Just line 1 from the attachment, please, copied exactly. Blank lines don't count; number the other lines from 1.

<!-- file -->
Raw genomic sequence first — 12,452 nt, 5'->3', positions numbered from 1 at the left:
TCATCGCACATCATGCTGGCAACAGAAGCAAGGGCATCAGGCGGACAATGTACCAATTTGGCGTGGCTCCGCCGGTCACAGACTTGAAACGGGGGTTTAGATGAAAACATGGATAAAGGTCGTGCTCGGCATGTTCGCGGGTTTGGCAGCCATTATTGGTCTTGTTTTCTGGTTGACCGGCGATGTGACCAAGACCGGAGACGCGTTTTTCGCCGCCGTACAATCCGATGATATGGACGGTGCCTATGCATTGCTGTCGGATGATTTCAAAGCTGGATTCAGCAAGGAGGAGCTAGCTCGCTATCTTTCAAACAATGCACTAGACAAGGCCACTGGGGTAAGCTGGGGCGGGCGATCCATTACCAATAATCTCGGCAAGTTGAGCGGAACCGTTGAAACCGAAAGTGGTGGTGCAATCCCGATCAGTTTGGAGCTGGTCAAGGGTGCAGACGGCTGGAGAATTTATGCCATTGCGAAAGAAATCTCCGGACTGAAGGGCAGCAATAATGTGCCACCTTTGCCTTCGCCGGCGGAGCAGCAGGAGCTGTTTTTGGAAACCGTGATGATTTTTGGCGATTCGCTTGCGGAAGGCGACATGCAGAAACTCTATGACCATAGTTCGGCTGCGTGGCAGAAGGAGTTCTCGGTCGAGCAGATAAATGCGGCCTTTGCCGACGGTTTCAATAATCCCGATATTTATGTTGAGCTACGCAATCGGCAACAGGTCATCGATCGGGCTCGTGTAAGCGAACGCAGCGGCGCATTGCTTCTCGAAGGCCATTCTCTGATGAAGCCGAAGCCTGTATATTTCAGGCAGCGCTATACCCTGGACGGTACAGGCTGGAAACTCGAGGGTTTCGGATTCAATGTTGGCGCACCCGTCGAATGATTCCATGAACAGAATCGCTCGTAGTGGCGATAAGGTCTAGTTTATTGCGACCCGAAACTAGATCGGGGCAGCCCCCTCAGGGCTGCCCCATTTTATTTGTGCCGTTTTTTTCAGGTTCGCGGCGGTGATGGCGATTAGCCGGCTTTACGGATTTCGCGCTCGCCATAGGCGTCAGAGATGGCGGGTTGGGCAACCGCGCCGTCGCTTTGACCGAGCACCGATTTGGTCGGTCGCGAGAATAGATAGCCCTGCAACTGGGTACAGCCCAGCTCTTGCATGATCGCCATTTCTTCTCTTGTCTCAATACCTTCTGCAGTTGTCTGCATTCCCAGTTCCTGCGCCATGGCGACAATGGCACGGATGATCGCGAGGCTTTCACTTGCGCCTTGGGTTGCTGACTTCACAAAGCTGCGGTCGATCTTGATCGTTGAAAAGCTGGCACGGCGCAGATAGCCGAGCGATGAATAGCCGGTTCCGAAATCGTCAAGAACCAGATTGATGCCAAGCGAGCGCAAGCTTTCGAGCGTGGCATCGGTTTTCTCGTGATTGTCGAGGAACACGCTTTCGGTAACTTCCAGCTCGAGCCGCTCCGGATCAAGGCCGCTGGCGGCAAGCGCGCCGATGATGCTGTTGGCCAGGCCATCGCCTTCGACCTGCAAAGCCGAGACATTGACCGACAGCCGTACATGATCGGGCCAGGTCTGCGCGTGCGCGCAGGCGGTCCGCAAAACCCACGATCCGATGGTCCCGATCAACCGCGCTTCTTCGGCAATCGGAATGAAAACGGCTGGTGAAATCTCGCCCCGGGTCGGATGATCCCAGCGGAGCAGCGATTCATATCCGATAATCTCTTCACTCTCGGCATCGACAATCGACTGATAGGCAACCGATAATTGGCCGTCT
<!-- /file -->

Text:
Raw genomic sequence first — 12,452 nt, 5'->3', positions numbered from 1 at the left: